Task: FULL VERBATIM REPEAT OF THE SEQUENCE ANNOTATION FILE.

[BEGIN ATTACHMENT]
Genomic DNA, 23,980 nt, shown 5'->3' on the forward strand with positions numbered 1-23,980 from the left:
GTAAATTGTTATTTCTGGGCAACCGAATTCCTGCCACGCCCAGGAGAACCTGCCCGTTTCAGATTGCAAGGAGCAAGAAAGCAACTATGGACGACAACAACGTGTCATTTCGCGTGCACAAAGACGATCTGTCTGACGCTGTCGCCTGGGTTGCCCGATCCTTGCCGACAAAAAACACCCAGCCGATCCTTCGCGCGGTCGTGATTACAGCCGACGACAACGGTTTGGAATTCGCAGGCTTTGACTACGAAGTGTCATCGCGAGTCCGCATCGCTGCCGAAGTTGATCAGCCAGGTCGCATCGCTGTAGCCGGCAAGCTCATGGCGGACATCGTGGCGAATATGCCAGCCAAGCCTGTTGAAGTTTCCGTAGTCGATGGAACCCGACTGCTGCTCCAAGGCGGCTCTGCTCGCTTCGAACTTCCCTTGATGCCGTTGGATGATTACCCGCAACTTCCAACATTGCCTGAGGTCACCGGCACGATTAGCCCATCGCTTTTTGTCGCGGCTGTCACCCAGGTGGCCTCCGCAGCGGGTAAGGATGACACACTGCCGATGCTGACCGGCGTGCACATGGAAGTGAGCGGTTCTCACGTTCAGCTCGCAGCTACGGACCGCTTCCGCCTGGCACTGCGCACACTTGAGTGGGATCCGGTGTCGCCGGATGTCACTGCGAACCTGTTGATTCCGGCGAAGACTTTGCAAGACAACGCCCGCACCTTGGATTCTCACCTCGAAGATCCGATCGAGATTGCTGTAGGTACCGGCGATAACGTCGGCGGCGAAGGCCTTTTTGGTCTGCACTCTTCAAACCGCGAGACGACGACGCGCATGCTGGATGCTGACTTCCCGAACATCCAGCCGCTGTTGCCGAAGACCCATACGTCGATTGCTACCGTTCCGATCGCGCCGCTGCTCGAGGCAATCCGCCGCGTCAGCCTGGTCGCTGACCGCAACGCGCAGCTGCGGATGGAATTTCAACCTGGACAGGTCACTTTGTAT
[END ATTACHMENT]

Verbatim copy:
Genomic DNA, 23,980 nt, shown 5'->3' on the forward strand with positions numbered 1-23,980 from the left:
GTAAATTGTTATTTCTGGGCAACCGAATTCCTGCCACGCCCAGGAGAACCTGCCCGTTTCAGATTGCAAGGAGCAAGAAAGCAACTATGGACGACAACAACGTGTCATTTCGCGTGCACAAAGACGATCTGTCTGACGCTGTCGCCTGGGTTGCCCGATCCTTGCCGACAAAAAACACCCAGCCGATCCTTCGCGCGGTCGTGATTACAGCCGACGACAACGGTTTGGAATTCGCAGGCTTTGACTACGAAGTGTCATCGCGAGTCCGCATCGCTGCCGAAGTTGATCAGCCAGGTCGCATCGCTGTAGCCGGCAAGCTCATGGCGGACATCGTGGCGAATATGCCAGCCAAGCCTGTTGAAGTTTCCGTAGTCGATGGAACCCGACTGCTGCTCCAAGGCGGCTCTGCTCGCTTCGAACTTCCCTTGATGCCGTTGGATGATTACCCGCAACTTCCAACATTGCCTGAGGTCACCGGCACGATTAGCCCATCGCTTTTTGTCGCGGCTGTCACCCAGGTGGCCTCCGCAGCGGGTAAGGATGACACACTGCCGATGCTGACCGGCGTGCACATGGAAGTGAGCGGTTCTCACGTTCAGCTCGCAGCTACGGACCGCTTCCGCCTGGCACTGCGCACACTTGAGTGGGATCCGGTGTCGCCGGATGTCACTGCGAACCTGTTGATTCCGGCGAAGACTTTGCAAGACAACGCCCGCACCTTGGATTCTCACCTCGAAGATCCGATCGAGATTGCTGTAGGTACCGGCGATAACGTCGGCGGCGAAGGCCTTTTTGGTCTGCACTCTTCAAACCGCGAGACGACGACGCGCATGCTGGATGCTGACTTCCCGAACATCCAGCCGCTGTTGCCGAAGACCCATACGTCGATTGCTACCGTTCCGATCGCGCCGCTGCTCGAGGCAATCCGCCGCGTCAGCCTGGTCGCTGACCGCAACGCGCAGCTGCGGATGGAATTTCAACCTGGACAGGTCACTTTGTAT